In the picture below, we are charging up the capacitor, by connecting it (and the resistor to a battery of voltage $V_0$, at time $t = 0$). In terms of what is happening physicially, how would you interpret the given equation $$V_0 = \frac{Q}{C} + IR?$$

Given that the potential difference accross the battery is $V_0$, and it charges the capacitor (which then has it's own potential difference $\frac{Q}{C}$), which produces an electric field along the conductors (wires) in a different direction to that of the battery, would it be correct to say that $V_0 - \frac{Q}{C}$ is then the net potential difference accross the battery which drives the current $I$. Hence using ohms law we have $V_0 - \frac{Q}{C} = IR$? Is this what is happening in this equation, or is it at least close?


Circuit with battery, capacitor and resistor


In effect, yes, that's about right. The equation is the result of applying Kirchhoff's voltage law to the circuit. This law states that the sum of the potential differences across each of the components of a given loop in a circuit should sum to zero.

In this case we have three components, the battery, the capacitor, and the resistor. The voltage across the battery is given as $V_0$. The voltage across a capacitor at any instant is equal to $\frac{Q}{C}$. And lastly, the voltage across the resistor can be expressed as $IR$. You can imagine starting the loop at the battery, at which point the potential difference is high. Then as you move around the circuit, the capacitor and the resistor work together to 'use up' the potential difference. In this way you can see that the capacitor and resistor potential differences should have the opposite sign to the battery voltage. Then, by the voltage law, we have

$ V_0 - \frac{Q}{C} - IR = 0 $


$V_0−\frac QC=IR$? Is this what is happening in this equation, or is it at least close?

Yes, naturally, this is just a rearranging of the equation you have set up. Nothing is wrong with this.

But you have to distinguish current from voltage.

  • There is a voltage (a potential difference) from the positive to the negative terminal of the battery. This voltage is the "push" that tries to push charges around the circuit. It "pushes" constantly - but that doesn't mean that any charges necessarily are moving...

  • The current in this circuit changes until the capacitor is fully charge - after which it is 0! No current can flow if there is a hole in the circuit - a capacitor is a hole in a circuit. But this is only the case when the capacitor is fully charged, because...

    • Initially, the current "doesn't know" that there is a hole. Electrons flow from one capacitor plate towards the battery's positive terminal, and electrons flow from the negative terminal towards the other capacitor plate. They move (current flows) as if the circuit is closed.
    • Pretty soon they reach the end and can't move further. Electrons gather up at the lower capacitor plate and acculumate here. The charge $-Q$ built up on this lower plate, induced the exact same charge $+Q$ of opposite sign on the other plate, because they are so close. The accumulating charges set up a counter-working electric field, growing stronger and stronger as more charges arrive.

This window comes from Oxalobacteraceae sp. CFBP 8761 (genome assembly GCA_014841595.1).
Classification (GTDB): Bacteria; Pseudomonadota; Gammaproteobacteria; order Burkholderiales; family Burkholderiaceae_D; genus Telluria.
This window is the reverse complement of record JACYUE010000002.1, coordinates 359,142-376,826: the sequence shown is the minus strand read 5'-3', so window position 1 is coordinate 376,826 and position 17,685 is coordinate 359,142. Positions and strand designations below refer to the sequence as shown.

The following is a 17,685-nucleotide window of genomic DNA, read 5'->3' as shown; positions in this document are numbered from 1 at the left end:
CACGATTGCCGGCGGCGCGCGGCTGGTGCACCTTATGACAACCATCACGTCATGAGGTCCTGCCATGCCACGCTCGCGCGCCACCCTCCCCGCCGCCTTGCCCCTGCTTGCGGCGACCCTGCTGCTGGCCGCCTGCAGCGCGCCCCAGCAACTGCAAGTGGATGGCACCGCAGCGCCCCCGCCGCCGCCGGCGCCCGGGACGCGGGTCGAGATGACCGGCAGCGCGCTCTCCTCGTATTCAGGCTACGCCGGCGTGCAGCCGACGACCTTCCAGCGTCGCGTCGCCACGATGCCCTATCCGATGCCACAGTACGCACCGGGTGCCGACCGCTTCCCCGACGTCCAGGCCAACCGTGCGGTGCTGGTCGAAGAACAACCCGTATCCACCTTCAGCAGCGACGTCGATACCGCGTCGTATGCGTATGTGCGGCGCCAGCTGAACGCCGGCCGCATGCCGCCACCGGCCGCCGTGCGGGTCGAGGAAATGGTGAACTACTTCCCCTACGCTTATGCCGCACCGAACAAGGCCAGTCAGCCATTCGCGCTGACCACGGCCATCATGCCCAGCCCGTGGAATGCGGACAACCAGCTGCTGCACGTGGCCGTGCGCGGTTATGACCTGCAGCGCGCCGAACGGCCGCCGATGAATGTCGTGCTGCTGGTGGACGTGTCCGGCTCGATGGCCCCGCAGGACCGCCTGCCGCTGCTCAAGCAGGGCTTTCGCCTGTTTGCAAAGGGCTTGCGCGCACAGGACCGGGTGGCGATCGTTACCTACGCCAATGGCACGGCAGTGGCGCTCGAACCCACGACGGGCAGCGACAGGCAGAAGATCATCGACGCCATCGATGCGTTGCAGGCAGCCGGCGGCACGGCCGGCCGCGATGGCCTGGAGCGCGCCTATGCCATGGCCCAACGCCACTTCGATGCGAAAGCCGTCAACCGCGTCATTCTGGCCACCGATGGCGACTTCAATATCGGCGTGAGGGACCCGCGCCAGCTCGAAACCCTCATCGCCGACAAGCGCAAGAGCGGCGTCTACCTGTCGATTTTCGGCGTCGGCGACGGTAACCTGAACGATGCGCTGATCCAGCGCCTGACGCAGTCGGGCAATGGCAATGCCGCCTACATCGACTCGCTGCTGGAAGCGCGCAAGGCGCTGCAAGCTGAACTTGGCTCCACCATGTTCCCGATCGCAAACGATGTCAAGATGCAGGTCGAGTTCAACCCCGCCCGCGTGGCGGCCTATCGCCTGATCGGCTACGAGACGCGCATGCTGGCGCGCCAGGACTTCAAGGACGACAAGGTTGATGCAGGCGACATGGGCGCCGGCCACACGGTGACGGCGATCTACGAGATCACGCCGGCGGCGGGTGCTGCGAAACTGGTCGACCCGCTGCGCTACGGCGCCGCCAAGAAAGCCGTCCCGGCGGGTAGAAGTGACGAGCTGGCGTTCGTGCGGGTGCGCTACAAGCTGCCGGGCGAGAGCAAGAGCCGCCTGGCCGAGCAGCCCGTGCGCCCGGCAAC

• At some point this counter-working electric field repels incoming electrons just as much as the negative terminal repels them. (Vice versa for the built up positive charge on the other plate attracting electrons just as much as the positive terminal does.) There is no net force on charges anymore and all charge-flow stops. This situation now looks like an open circuit.

Conclusion is that after some time (usually a very short time, but that depends on the capacitor) no more current is flowing. The equation you have shown is correct at only moment in time; just keep in mind that the values of $I$ and $Q$ change constantly (one increases and one decreases) during the charging of the capacitor. And when fully charged, $I=0$ and $Q$ is at it's maximum.


In terms of what is happening physically, how would you interpret the given equation $V_0 = \frac{Q}{C} + IR?$

It is a restatement of the law of conservation of energy in a form which is useful when analysing circuits.
This can be seen by multiply right though by the current $I = \frac{dQ}{dt}$ to get

$V_0 \frac{dQ}{dt}= \frac{Q}{C} \frac{dQ}{dt} + IR\frac{dQ}{dt}$

$\frac QC$ is the potential difference across the capacitor and $V_{\rm C}$ and $V_{\rm R}= IR$ the potential difference across the resistor.

$V_0 \frac{dQ}{dt}= V_{\rm C} \frac{dQ}{dt} + V_{\rm R} \frac{dQ}{dt} \quad\Rightarrow \quad V_0 \;\Delta Q= V_{\rm C}\; \Delta Q + V_{\rm R} \; \Delta Q$

I have written it out in the final form so that you can consider what happens when a small amount of charge $\Delta Q$ is taken around the circuit.

$V_0 \;\Delta Q$ represents the amount of chemical energy which has been converted into electrical energy in the battery.
$ V_{\rm C}\; \Delta Q$ represents the amount of electrical energy which is stored as electric potential energy in the electric field within the capacitor.
$V_{\rm R} \; \Delta Q$ represents the amount of electrical energy converted into heat by the resistor.

So the electrical energy supplied by the battery is equal to the electrical energy consumed by the capacitor and the resistor.

When you solve the differential for $I$ and $Q$ you can substitute those values into your original equation and integrate each term with respect to time over the whole charging period.
You will find that half of the energy supplied by the battery is stored in the capacitor and the other half of the energy is dissipated as heat in the resistor.


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